Three popes, three styles, three personalities. Explore their work environments through these photos and testimonies.
Just one verse each day.
What if we could enter the offices of the three most recent popes while they were writing their encyclicals, reading letters from all over the world, reflecting on the decisions to be made, or meditating on the mission entrusted to them? What would we see, looking at the objects, the souvenirs, and the images that witness their work?
Francis, St. Joseph and “The Tears of Peter”
Pope Francis uses his official office as little as possible. He clearly prefers to work in his small apartment in the St. Martha residence, where he decided to continue living after his election on March 19, 2013.
But whether it’s his official office in the Apostolic Palace where he receives world leaders, or the small office in St. Martha’s, the Argentine pope values the nearby presence of his favorite saint, Joseph of Nazareth.
“I have great love for St. Joseph, because he is a man of silence and strength,” he says.
On his official desk is a statue of St. Joseph standing next to Jesus as a child, but he also has another of St. Joseph sleeping. “Even when he is asleep, he is taking care of the Church! Yes! We know that he can do that. So when I have a problem, a difficulty, I write a little note and I put it underneath St. Joseph, so that he can dream about it! In other words I tell him: pray for this problem!” he said while meeting families during his trip to the Philippines in 2015.
His devotion to the adoptive father of Jesus is significant: the pontiff has given him a privileged place from the beginning of his pontificate, inaugurated on the same day as his feast day. Moreover, on his papal coat of arms is the spikenard flower, the same aromatic plant – a symbol of purity and love – that St. Joseph may have held in his hand when he proposed to Mary.
But there’s something else that accompanies Francis during his work: a copy of a painting. It’s “The Tears of Peter,” where Peter weeps after betraying Jesus. “It makes me remember that grace. There’s a beautiful prayer that says, ‘You who made water flow from the stone when Moses struck it, make tears flow from my heart of stone.’ This is a beautiful liturgical prayer, which can be said during a Mass to ask for the gift of tears. If the Lord has given us the ability to weep, it’s so that we may use it. There’s nothing worse than grief that is not expressed through tears. And there is nothing harder than sensing the pain of a loved one and seeing them clench their teeth and heart to keep from showing their distress. Crying is not a sign that one lacks hope. On the contrary,” he said, in all simplicity and frankness, in a book-interview From the poor to the Pope, from the Pope to the world ( “Des pauvres au Pape, du Pape au monde,” only available in French) published in March 2022.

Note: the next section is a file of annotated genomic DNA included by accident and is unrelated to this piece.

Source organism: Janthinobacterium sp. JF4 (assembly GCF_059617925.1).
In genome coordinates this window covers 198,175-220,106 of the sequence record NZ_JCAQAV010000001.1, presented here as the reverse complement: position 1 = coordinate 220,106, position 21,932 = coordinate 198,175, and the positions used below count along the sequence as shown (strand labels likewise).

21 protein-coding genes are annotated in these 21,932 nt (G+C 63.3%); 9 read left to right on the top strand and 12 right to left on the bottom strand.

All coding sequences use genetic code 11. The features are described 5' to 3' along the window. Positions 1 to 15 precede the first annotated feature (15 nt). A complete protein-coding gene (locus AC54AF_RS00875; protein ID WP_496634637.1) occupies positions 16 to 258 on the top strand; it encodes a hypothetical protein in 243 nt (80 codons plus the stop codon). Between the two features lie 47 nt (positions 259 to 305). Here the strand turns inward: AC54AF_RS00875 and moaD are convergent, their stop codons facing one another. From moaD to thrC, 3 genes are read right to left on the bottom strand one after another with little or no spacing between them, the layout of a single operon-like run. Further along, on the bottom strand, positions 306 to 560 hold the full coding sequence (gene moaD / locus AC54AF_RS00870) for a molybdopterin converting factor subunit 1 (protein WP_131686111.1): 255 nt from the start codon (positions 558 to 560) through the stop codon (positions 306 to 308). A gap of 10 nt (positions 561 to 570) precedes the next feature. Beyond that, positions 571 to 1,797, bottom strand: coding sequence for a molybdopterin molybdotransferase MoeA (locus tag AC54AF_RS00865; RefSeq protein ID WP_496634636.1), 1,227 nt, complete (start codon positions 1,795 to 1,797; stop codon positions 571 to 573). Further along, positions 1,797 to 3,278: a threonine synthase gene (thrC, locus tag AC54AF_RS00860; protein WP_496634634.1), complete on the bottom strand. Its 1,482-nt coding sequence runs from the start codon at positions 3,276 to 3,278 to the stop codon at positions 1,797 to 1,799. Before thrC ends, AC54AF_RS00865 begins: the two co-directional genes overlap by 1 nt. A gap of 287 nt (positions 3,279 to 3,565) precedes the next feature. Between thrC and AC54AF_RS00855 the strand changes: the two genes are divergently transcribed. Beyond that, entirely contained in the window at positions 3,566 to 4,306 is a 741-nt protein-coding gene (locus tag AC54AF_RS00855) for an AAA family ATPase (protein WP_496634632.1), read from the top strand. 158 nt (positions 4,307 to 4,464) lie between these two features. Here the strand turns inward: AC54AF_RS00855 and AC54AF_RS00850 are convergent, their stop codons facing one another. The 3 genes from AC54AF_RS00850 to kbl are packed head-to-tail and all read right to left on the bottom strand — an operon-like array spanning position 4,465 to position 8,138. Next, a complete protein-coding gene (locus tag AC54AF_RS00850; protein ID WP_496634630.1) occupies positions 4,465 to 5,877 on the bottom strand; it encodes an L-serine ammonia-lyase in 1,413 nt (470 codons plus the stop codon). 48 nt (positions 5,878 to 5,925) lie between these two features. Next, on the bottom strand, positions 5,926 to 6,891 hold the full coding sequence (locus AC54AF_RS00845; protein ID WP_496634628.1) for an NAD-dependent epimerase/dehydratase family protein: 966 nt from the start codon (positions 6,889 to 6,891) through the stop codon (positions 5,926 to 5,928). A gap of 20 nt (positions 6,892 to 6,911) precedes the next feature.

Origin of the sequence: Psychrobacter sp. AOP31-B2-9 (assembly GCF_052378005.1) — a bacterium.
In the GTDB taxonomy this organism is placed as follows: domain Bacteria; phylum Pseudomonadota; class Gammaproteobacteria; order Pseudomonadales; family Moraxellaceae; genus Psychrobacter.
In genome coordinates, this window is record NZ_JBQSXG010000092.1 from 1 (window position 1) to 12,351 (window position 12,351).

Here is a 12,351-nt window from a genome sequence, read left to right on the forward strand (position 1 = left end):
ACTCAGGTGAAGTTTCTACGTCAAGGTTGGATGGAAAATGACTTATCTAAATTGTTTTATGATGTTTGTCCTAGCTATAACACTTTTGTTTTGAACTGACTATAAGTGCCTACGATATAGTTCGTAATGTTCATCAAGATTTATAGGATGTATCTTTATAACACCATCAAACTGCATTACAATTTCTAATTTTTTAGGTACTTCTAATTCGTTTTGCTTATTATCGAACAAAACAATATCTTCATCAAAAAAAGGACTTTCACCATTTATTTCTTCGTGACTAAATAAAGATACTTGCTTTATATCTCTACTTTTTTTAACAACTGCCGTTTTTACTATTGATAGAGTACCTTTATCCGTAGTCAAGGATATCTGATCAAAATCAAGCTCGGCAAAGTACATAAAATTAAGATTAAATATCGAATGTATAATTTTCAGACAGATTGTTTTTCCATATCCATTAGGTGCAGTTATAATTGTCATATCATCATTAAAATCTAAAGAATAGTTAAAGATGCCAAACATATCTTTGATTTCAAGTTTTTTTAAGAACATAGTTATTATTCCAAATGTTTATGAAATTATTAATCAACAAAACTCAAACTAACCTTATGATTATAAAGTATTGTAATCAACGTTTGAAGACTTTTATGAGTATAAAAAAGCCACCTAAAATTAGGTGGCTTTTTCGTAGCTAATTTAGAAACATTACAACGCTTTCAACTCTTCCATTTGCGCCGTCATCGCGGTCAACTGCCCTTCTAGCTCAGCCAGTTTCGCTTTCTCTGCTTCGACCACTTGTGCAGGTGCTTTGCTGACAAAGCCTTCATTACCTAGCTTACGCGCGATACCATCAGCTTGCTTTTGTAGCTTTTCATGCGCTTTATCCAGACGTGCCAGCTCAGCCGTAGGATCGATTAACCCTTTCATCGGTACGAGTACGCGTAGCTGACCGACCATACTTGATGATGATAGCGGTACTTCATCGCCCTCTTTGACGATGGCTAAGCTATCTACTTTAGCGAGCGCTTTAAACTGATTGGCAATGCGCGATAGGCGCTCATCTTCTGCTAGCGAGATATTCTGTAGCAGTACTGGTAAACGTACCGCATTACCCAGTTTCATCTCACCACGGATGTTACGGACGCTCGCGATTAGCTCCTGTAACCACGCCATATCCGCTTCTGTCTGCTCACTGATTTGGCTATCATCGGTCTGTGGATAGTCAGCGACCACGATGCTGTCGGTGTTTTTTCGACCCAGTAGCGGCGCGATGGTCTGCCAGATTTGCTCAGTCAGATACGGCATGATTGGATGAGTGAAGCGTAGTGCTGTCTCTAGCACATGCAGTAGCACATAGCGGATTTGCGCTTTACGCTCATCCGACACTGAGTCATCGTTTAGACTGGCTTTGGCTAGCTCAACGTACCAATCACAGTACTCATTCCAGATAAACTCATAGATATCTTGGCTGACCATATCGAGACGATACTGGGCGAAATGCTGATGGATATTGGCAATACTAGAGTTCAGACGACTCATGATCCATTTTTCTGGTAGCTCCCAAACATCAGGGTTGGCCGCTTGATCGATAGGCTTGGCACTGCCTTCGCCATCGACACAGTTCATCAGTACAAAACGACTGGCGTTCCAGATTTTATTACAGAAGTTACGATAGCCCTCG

Benedict XVI, memories of Bavaria and pencils
Looking at the photos of Benedict XVI, who died on December 31, 2022, it’s striking to see the office in his Mater Ecclesiae residence where he worked until the last months of his life. Although the Pope Emeritus had lost much of his physical strength at the end of his life, his mind remained clear until the end.
He insisted on keeping a very strict schedule, where intellectual work time had a very important place.
After 7:30 a.m. Mass in the chapel of the monastery that had been his home since his resignation on Feb. 11, 2013, Benedict XVI spent a lot of time in his office filled with books and memorabilia. In a documentary made by Bavarian public television Bayerischer Rundfunk in 2019, the German pope looks at his desk, which has accompanied him for 65 years, saying, “It’s had a long journey.” And he reveals, amused, that it’s equipped with a secure telephone line, dating from the time when Munich was the target of terrorist attacks.